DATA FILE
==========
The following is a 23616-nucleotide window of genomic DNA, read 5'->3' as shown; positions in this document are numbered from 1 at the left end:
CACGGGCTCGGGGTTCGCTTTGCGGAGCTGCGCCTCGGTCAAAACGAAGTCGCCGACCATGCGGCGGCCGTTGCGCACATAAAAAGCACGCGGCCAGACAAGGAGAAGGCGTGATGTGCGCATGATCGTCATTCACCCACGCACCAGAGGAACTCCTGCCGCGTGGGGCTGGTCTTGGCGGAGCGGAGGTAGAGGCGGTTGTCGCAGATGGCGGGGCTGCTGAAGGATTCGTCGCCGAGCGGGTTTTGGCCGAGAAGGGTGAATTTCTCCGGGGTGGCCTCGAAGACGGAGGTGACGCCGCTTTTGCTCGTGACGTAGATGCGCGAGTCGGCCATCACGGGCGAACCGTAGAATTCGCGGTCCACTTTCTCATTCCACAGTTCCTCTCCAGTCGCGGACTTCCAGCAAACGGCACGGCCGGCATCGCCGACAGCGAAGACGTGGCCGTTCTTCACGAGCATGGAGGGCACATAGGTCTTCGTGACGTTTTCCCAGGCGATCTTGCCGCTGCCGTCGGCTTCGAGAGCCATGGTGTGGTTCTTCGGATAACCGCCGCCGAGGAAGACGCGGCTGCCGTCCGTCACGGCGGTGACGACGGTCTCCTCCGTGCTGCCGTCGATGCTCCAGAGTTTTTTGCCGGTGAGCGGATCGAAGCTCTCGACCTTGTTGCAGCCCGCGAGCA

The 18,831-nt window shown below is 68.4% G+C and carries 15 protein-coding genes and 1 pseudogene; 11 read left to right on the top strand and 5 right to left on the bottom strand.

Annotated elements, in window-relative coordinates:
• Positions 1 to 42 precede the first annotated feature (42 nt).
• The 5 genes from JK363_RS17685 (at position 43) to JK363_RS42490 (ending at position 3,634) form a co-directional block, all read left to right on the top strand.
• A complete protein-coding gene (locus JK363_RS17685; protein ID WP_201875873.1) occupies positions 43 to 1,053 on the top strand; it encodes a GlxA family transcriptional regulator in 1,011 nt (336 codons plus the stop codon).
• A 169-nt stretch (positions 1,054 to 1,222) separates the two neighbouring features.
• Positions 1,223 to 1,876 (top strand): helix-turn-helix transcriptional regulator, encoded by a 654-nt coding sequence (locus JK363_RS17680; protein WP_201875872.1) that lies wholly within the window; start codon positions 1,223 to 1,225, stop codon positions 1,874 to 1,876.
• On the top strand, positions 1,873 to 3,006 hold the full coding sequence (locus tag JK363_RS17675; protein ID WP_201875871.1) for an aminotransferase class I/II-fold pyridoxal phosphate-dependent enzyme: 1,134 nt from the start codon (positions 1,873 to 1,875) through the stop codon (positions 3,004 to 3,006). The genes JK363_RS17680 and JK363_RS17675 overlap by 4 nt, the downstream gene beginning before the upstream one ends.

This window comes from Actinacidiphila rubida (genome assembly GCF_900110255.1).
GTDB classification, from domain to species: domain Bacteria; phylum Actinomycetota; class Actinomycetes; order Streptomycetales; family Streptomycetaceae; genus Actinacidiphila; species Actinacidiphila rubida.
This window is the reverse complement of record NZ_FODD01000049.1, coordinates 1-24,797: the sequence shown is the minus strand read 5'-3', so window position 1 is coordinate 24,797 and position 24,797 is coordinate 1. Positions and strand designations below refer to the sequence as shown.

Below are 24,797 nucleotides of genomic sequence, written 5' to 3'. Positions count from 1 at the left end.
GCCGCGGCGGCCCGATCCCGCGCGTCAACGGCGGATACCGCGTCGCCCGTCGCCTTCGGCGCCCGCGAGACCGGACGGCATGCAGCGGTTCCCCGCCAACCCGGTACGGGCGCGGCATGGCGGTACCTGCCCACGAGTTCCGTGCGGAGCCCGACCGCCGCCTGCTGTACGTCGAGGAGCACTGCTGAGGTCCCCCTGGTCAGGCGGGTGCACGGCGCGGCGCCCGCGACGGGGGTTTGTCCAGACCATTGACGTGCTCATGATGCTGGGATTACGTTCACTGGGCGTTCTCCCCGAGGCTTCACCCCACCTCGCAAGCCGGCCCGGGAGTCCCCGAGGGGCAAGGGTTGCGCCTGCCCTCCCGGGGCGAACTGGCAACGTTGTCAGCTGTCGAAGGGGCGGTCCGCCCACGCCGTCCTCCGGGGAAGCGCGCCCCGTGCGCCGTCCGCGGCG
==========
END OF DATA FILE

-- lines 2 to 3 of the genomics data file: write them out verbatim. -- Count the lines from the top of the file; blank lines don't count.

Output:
CACGGGCTCGGGGTTCGCTTTGCGGAGCTGCGCCTCGGTCAAAACGAAGTCGCCGACCATGCGGCGGCCGTTGCGCACATAAAAAGCACGCGGCCAGACAAGGAGAAGGCGTGATGTGCGCATGATCGTCATTCACCCACGCACCAGAGGAACTCCTGCCGCGTGGGGCTGGTCTTGGCGGAGCGGAGGTAGAGGCGGTTGTCGCAGATGGCGGGGCTGCTGAAGGATTCGTCGCCGAGCGGGTTTTGGCCGAGAAGGGTGAATTTCTCCGGGGTGGCCTCGAAGACGGAGGTGACGCCGCTTTTGCTCGTGACGTAGATGCGCGAGTCGGCCATCACGGGCGAACCGTAGAATTCGCGGTCCACTTTCTCATTCCACAGTTCCTCTCCAGTCGCGGACTTCCAGCAAACGGCACGGCCGGCATCGCCGACAGCGAAGACGTGGCCGTTCTTCACGAGCATGGAGGGCACATAGGTCTTCGTGACGTTTTCCCAGGCGATCTTGCCGCTGCCGTCGGCTTCGAGAGCCATGGTGTGGTTCTTCGGATAACCGCCGCCGAGGAAGACGCGGCTGCCGTCCGTCACGGCGGTGACGACGGTCTCCTCCGTGCTGCCGTCGATGCTCCAGAGTTTTTTGCCGGTGAGCGGATCGAAGCTCTCGACCTTGTTGCAGCCCGCGAGCA

The 18,831-nt window shown below is 68.4% G+C and carries 15 protein-coding genes and 1 pseudogene; 11 read left to right on the top strand and 5 right to left on the bottom strand.